M. Leach

Melissa Leach is (from 2014) Director of the Institute of Development Studies (IDS) at the University of Sussex. As a Professorial Fellow of IDS, she founded and directed the ESRC STEPS (Social, Technological and Environmental Pathways to Sustainability) Centre (www.steps-centre.org) from 2006 - 2014. Her research in Africa and beyond has integrated social science with science-policy and natural sciences across many environmental, agricultural, health, technology, and gender issues. She has written several books, including Misreading the African Landscape (Cambridge, 1996); Reframing Deforestation (Routledge, 1998); Science, Society and Power (Cambridge, 2003); The Lie of the Land: Challenging Received Wisdom on the African Environment (James Currey, 1996); Dynamic Sustainabilities: Technology, Environment, Social justice (2010, Earthscan); and Green Grabbing (2012, Taylor and Francis). She has led and managed many large, interdisciplinary research and policy engagement programmes including ‘Innovation, Sustainability, Development: A New Manifesto’ (2010, ongoing) and the 19-partner, ESPA-funded Dynamic Drivers of Disease in Africa Consortium (2011 – 2015). Her contributions to shaping global sustainability agendas include roles in the closed High-Level Dialogue on Global Sustainability at Rio+20, the Royal Society Global Science Report, and the Science Committee of Future Earth.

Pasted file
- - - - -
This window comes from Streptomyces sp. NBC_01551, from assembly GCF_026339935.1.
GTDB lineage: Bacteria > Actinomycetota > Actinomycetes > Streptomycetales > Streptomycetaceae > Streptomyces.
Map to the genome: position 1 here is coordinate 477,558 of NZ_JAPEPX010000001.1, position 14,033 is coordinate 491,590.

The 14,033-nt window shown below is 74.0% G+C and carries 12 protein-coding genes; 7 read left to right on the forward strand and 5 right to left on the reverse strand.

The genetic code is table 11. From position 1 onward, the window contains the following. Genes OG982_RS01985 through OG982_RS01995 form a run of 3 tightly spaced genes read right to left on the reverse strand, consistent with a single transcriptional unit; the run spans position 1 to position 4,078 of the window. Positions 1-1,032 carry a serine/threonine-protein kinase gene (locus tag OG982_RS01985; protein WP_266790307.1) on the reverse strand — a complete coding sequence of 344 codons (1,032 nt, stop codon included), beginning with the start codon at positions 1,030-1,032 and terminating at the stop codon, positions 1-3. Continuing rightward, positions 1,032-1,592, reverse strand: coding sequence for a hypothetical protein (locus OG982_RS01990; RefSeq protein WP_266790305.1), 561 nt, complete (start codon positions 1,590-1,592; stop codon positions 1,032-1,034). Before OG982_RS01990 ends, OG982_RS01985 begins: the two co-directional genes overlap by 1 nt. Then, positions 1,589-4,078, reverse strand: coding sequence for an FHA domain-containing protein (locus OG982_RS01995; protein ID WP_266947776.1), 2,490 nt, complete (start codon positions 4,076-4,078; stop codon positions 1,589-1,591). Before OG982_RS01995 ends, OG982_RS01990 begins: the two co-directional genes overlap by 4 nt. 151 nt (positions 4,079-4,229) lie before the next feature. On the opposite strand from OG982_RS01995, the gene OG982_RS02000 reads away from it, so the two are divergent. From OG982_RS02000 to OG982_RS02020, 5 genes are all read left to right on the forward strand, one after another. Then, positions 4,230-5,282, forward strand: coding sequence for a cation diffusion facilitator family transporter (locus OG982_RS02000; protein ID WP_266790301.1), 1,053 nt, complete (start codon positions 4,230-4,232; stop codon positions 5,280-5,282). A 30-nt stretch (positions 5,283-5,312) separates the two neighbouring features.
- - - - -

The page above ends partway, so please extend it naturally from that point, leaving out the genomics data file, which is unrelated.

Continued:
Tellus Publications (Selected)

Transforming Innovation for Sustainability

M. Leach, Johan Rockström, Paul Raskin, I. Scoones, A. C. Stirling, A. Smith, J. Thompson, E. Millstone, A. Ely, E. Arond, C. Folke, P. Olsson

As the world gears up for the Rio + 20 conference in June 2012, many are pinning hopes on Sustainable Development Goals (SDGs) as a concrete outcome. Yet there is little clarity on what SDGs should involve, who should set them, and how they can be realized in practice. This commentary article draws on recent research by the STEPS Centre, the Stockholm Resilience Centre, and Tellus Institute to argue that Sustainable Development Goals that keep human societies within a “safe operating space” are now urgently needed. However, delivering on these requires a radically new approach to innovation that gives far greater recognition and power to grassroots actors and processes, involving them within an inclusive, multiscale innovation politics.